‘Cape will stay DA’



May 11, 2016
‘Cape will stay DA’

Mayor Patricia de Lille says the DA has kept its promises to Cape Town.

Democratic Alliance launches manifesto with attack on ANC

The Democratic Alliance announced its election manifesto for Cape Town yesterday by launching a vicious attack on the ANC.

Calling the ruling party “full of hot air”, sitting and candidate mayor, Patricia de Lille, slammed the ruling African National Congress for its “racist tendencies”.

Speaking about the ANC and their Local Government elections campaign, De Lille said the ANC’s attempt at a manifesto rested solely on trying to paint the DA as racist and uncaring.

The DA runs the Western Cape, the only province that is not controlled by the ruling party.

De Lille says: “They [the ANC] are undermining the intelligence of the voter by trying to make every issue about race.”

She also made mention of embattled ANC Provincial Leader Marius Fransman.

“Even his own party didn’t want him back,” she said about Fransman, who was asked to “step aside” by the ANC while he is being investigated for allegedly sexually harassing a colleague.

De Lille also dealt with big issues in the City such as gang violence, transport and housing.

She said the allegation that the City only delivers to the leafy suburbs were not true.

“We are charging the rich people to live in their houses and then we use that money to cross-subsidise,” she said.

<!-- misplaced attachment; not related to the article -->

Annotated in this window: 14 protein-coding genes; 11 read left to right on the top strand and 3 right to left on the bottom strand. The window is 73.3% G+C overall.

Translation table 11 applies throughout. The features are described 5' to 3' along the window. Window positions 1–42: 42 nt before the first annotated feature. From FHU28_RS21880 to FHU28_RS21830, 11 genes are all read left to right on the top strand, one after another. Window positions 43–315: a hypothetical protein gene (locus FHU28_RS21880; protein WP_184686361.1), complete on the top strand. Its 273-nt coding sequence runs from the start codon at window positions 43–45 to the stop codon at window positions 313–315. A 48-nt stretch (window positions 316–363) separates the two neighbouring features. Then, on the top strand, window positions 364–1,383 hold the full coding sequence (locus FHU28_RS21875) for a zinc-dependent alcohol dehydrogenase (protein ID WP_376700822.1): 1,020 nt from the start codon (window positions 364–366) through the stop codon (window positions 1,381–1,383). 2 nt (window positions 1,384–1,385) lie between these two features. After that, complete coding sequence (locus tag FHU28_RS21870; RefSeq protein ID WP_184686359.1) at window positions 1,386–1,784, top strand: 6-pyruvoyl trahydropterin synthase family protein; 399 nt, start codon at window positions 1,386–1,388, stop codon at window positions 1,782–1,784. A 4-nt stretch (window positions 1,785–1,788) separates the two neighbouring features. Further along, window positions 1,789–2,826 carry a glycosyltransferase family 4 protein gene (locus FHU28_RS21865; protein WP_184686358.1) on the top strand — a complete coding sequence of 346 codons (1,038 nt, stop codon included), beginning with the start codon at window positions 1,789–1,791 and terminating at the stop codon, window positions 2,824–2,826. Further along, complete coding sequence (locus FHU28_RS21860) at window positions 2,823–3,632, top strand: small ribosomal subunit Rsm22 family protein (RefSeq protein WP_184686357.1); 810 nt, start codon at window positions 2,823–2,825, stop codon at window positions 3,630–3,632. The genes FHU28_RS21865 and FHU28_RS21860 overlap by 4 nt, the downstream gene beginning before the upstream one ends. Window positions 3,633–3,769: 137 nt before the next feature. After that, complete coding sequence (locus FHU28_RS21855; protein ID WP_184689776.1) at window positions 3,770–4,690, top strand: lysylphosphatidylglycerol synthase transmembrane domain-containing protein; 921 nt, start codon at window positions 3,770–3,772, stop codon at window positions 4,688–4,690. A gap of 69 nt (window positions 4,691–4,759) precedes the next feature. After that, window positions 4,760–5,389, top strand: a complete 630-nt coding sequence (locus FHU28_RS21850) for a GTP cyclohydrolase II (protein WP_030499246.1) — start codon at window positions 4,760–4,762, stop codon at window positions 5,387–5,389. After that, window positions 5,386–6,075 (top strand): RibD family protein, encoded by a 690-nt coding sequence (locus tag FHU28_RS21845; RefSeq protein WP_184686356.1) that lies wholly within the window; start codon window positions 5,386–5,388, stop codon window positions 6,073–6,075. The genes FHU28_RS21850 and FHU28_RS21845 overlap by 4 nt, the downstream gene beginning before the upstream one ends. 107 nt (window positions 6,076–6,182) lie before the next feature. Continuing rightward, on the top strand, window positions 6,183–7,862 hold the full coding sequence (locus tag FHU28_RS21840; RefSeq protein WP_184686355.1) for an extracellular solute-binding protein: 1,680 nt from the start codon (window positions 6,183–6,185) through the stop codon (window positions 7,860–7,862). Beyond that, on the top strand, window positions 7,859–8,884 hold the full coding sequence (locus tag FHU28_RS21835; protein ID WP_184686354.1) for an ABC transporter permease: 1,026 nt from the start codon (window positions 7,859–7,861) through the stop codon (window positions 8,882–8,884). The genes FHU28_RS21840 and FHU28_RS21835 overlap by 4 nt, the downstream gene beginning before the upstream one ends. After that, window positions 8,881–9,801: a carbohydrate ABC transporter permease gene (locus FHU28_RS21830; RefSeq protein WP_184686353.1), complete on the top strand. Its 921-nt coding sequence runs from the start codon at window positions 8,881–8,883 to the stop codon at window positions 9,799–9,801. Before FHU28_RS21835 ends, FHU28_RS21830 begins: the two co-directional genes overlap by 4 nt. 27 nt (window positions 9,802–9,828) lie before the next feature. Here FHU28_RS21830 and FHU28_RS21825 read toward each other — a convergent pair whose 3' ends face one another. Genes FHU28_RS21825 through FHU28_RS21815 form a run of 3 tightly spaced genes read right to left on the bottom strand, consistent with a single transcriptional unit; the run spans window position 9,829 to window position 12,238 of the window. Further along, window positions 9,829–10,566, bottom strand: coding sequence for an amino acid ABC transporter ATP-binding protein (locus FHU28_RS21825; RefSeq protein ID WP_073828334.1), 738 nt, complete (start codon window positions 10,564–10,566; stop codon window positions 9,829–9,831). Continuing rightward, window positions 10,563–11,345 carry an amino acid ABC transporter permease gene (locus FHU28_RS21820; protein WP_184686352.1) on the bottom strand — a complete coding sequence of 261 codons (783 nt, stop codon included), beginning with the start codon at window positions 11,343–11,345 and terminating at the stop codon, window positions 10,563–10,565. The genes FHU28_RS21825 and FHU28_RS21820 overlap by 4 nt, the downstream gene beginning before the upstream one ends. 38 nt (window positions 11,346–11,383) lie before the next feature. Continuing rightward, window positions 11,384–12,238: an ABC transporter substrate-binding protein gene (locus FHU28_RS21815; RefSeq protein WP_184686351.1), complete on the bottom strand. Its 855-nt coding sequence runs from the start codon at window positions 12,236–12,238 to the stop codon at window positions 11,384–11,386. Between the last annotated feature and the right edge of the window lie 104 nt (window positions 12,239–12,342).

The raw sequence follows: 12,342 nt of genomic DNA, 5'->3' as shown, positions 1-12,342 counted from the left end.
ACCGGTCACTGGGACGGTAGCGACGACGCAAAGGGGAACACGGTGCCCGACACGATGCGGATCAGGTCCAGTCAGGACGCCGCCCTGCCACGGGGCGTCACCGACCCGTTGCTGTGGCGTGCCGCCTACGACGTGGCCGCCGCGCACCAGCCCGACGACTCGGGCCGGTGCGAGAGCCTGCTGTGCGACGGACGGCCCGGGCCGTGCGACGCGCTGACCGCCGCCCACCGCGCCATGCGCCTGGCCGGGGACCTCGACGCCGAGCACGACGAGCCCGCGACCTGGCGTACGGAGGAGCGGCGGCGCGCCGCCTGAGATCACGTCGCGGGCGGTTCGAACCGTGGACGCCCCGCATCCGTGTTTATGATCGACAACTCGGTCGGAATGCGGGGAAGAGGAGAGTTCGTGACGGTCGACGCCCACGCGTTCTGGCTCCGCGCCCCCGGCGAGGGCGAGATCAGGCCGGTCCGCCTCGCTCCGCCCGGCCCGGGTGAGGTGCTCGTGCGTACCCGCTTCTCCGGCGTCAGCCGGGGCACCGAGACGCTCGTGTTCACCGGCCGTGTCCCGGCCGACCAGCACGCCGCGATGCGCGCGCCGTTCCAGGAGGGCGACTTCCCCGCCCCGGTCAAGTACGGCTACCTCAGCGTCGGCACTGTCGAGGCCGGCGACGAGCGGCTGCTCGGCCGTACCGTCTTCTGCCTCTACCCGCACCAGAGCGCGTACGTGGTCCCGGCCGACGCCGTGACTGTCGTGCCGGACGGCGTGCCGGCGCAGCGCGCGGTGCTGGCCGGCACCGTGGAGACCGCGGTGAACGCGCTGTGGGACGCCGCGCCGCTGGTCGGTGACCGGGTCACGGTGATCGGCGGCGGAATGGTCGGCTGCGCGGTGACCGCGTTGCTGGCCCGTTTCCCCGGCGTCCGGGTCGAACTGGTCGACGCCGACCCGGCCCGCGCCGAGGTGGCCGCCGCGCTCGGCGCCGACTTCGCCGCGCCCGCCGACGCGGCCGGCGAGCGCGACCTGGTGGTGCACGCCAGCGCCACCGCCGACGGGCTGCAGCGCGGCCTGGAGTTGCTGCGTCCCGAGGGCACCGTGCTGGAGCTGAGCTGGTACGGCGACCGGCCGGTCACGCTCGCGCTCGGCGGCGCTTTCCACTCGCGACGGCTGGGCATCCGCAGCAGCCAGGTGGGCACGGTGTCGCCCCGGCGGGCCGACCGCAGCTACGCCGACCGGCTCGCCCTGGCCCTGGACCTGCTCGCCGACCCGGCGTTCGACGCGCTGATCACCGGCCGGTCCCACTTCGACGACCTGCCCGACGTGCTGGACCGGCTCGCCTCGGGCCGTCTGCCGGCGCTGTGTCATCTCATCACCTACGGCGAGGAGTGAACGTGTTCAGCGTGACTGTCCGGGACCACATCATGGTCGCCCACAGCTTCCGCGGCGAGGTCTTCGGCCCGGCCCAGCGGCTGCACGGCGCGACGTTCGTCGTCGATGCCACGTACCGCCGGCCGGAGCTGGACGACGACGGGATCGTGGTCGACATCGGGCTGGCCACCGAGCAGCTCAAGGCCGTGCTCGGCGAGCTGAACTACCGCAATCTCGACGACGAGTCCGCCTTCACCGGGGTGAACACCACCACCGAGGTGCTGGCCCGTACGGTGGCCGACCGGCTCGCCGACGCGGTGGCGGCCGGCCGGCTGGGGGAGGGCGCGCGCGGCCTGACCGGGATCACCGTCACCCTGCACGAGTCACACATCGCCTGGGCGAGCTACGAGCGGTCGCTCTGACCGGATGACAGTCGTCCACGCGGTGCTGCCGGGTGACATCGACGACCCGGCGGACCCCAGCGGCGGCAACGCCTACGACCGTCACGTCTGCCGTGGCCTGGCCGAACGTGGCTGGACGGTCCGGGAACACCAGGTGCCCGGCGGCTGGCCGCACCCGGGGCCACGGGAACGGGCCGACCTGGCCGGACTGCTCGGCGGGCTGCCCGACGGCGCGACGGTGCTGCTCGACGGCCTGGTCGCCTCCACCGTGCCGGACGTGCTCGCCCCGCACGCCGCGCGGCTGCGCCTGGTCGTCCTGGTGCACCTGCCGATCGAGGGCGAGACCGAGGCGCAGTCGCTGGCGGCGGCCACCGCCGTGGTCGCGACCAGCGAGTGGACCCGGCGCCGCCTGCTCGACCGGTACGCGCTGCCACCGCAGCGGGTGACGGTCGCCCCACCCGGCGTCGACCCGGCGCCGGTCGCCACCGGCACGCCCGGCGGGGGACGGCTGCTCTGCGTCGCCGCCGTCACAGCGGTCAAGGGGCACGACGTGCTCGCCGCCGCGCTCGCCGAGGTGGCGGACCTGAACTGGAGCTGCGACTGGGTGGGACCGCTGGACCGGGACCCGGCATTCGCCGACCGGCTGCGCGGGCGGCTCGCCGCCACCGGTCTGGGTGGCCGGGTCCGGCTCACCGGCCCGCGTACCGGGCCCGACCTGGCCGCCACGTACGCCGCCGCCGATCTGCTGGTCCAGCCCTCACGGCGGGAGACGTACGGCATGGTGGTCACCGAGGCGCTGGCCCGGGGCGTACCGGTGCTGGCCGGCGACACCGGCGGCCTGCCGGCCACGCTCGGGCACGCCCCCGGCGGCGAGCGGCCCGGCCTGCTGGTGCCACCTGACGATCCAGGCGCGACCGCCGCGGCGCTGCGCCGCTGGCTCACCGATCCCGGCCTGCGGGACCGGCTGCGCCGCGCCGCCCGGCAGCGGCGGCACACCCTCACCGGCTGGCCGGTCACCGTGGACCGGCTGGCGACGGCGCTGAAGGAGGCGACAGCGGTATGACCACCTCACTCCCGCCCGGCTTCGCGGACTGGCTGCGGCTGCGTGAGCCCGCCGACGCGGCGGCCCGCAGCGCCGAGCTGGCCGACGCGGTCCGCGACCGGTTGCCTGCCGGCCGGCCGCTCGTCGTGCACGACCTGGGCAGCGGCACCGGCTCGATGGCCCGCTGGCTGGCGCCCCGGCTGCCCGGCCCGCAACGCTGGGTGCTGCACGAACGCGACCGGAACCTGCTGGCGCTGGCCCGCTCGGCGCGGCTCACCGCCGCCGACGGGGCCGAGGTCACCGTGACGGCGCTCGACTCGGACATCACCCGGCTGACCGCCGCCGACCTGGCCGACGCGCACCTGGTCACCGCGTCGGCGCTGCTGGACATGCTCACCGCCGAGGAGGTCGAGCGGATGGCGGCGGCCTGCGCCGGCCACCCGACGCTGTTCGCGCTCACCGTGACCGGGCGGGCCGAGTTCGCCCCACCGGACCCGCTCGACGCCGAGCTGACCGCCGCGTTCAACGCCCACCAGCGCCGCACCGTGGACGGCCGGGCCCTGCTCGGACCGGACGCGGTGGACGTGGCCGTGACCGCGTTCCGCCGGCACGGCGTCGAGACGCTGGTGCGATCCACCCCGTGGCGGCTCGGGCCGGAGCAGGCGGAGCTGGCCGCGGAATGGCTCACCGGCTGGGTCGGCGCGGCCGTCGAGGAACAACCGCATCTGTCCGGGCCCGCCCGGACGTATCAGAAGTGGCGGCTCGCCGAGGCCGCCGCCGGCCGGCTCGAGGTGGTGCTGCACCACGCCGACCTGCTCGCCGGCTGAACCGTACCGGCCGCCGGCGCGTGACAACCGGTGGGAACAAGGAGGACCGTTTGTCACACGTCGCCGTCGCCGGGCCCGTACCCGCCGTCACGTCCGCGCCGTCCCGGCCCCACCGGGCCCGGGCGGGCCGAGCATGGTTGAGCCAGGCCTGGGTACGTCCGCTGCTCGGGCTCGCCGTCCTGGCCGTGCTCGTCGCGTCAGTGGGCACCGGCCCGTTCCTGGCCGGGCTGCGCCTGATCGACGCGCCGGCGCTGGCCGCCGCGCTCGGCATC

De Lille said the DA-led City could not be blamed for what the apartheid government had designed, and that the City did not provide wealthy suburbs with any additional services.

Regarding gang violence on the Cape Flats, she denied allegations that the DA and the City only cared about engaging communities ahead of elections, saying the party spent years interacting with affected communities.

And with more than 60 percent of salaries from low-income households going to transport, De Lille said if the DA were to be re-elected, all of the City’s future development would be near existing transport routes or where routes were marked for development.

De Lille says the DA has kept its promises to Cape Town.

“We feel we have made great progress in the past five years,” she said of her time in office.

“But there is still a lot more work to do. That is why I am standing for re-election.”

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